China Targets Entertainment TV In Cultural Purge
By: Louisa Lim
Tens of millions of people tune in every week to the Chinese dating show Take Me Out. It’s pure entertainment: girls in skimpy dresses hoping for a date; sweaty, geeky guys stammering questions; and two effete hosts sporting matching bouffant hairstyles.
But as of last week, the show was bumped from prime time — part of China’s latest clampdown against “excessive entertainment,” which is itself a manifestation of a larger ideological campaign.
Instead, Take Me Out’s millions of fans got Ordinary Hero, uplifting tales of ordinary people doing heroic things, like a firefighter saving a 10-year-old child stuck in an elevator. The swap was intended to promote “traditional virtues and socialist core values.”
According to new directives, the State Administration of Radio, Film and Television (SARFT) has cut almost 70 percent of entertainment shows from prime time, with 126 entertainment shows pruned down to just 38. Broadcasters are allowed to air only two entertainment shows a week, with a maximum of 90 minutes of entertainment daily between 7:30 and 10 p.m.
Online there’s been an outcry, with netizens decrying the killjoy moves as “doomsday for entertainment.”
“This rule, most people don’t like it,” says dating show aficionado Michael Zhong. “We definitely show our disagreement on it. I believe shows should be driven by market.”
This is, in effect, a government U-turn, according to Hu Xingdou, a political analyst at Beijing Institute of Technology.
“The government led this move toward consumerism and entertainment mania,” Hu says. “They urged people not to get involved with politics, suggesting ‘politics is too dangerous, go and earn money and have fun.’ But now in China, it’s gone too far [and] we’ve amused ourselves to death and morality has almost collapsed.”
That moral collapse has shown itself in rampant money worship, transfixing television audiences. One contestant on If You Are The One, the most popular dating show and one of the few prime-time survivors, told a potential suitor that a boyfriend would have to earn $30,000 a month to even hold her hand. Another contestant became famous for saying, “I’d rather cry in a BMW than laugh on the backseat of a bicycle.”
Limitations on TV content in China are nothing new. SARFT has long restricted foreign programs, including animated cartoons, in the interest of encouraging domestic programming. Other types of content are regularly banned, either for the sensitivity of their nature — for example, dramas depicting official corruption — or simply because of their popularity.
Interviewed even before the latest clampdown, author Murong Xuecun described the situation as almost farcical.
“At one time, all you could see on TV were court dramas from the Qing dynasty, but then those were restricted. It’s the same with almost every genre,” Murong says. “Then family dramas were banned if they included love triangles or affairs. Spy dramas were restricted. Now you can’t shoot anything with ghosts in it, though you can have monsters. I hosted a TV show and we weren’t even allowed to use the words ‘time travel.'”
Culture has been at the top of the political agenda since October, when the most important political conclave of the year — the Central Committee meeting — ended with a document focusing on “deepening cultural system reforms.” Some analysts have seen this as a move to combat the influence of social media in a year that saw the Arab Spring.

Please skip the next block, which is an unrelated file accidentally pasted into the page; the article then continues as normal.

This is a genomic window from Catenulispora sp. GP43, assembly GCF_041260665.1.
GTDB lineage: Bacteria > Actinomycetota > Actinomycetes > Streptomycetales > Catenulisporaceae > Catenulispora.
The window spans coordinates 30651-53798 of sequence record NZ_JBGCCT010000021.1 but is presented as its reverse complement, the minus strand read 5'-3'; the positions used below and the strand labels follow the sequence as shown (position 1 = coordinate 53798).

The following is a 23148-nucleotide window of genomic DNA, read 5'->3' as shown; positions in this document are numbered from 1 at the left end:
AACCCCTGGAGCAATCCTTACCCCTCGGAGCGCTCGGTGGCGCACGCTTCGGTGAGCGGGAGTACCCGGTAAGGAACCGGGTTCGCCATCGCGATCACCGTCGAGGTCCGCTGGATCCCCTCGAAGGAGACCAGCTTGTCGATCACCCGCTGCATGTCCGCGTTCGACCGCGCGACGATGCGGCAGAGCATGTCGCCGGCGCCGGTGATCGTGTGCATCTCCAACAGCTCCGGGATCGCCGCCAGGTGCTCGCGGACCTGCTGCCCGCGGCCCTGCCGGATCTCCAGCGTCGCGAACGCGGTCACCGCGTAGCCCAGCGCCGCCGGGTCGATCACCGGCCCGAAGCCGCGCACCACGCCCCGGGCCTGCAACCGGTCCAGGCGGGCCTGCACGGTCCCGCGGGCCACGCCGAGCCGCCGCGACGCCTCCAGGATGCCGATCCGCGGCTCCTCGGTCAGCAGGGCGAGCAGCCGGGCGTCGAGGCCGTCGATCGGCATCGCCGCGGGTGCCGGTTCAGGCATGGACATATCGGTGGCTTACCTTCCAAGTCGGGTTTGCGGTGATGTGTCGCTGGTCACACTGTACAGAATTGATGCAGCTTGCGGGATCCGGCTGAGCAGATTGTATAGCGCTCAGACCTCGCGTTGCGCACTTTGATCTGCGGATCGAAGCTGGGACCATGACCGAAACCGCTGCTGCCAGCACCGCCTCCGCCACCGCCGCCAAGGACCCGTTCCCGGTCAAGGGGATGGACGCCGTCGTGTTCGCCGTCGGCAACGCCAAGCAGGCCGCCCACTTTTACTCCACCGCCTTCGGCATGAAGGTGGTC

Just days ago, President Hu Jintao wrote in a high-profile article that “hostile foreign powers are intensifying strategies and plots to Westernize and divide our country, the ideological and cultural sphere is the focus sphere in which they conduct long-term infiltration.” He also bemoaned the fact that “the international culture of the West is strong, while we are weak.”
But analyst Hu Xingdou doesn’t believe the official line.
“I don’t think this has much to do with division and westernization; the young people have already been westernized,” Hu says. “The battlefield of public opinion that they’re really fighting over is how to control the intellectuals. But mostly the intellectuals aren’t buying it.”
For the first time in two decades, a Hong Kong TV drama has been forbidden on the mainland. It’s unclear why When Heaven Burns was banned — possibly due to veiled allusions to the pro-Democracy protests in 1989 or the presence in one shot of a publicity banner belonging to the outlawed Falun Gong sect. The cultural purge could go further still.
A new draft law governing the film industry would ban movies featuring religious fanaticism, gambling, drug abuse and even horror. Hao Jian, a professor at Beijing Film Academy, believes that in yielding to their tendency to control, China’s leaders are highlighting their own insecurities.
“We feel tighter and tighter controls on politics, on Twitter, on entertainment and on TV news,” Hao says. “Our political system is wary of the outside world, even hostile to it. Sometimes we say it has a persecution complex; it always feels people are infiltrating us, attacking us, westernizing us. It’s a very fearful psychological state.”
That fear is such that this year even Super Girl Voice is banned. The singing contest stormed the ratings six years ago and 8 million votes were cast in the finale, making it arguably the most open election in China.
The danger is that by tightening their grip on entertainment, China’s leaders are neutering their own artists and alienating many millions of nonpolitical youth, who only want to relax and be entertained.